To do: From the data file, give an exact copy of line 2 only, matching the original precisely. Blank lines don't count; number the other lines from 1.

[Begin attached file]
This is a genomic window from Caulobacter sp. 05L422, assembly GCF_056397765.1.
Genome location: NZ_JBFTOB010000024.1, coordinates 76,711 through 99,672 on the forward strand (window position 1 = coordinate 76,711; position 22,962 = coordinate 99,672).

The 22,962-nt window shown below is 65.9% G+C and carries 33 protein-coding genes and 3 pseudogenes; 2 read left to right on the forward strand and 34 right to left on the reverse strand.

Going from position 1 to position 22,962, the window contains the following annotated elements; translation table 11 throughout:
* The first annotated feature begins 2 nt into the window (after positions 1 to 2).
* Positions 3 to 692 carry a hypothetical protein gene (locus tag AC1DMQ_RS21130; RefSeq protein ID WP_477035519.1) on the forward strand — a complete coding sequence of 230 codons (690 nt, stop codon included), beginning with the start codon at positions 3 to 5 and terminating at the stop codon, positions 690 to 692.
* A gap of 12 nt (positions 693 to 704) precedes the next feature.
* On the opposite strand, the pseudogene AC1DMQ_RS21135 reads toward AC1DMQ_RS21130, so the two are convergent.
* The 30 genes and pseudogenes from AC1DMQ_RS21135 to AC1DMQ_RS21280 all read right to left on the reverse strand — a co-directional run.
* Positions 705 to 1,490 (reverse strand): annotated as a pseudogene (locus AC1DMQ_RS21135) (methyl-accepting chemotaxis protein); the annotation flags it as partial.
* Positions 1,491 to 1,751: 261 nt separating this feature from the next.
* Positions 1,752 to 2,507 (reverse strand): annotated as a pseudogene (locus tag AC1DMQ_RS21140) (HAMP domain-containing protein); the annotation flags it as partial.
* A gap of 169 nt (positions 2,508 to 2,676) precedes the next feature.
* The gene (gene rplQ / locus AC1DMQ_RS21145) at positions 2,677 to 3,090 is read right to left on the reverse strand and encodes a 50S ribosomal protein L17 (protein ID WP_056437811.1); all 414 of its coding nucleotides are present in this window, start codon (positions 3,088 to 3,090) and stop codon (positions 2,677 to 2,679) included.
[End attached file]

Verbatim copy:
Genome location: NZ_JBFTOB010000024.1, coordinates 76,711 through 99,672 on the forward strand (window position 1 = coordinate 76,711; position 22,962 = coordinate 99,672).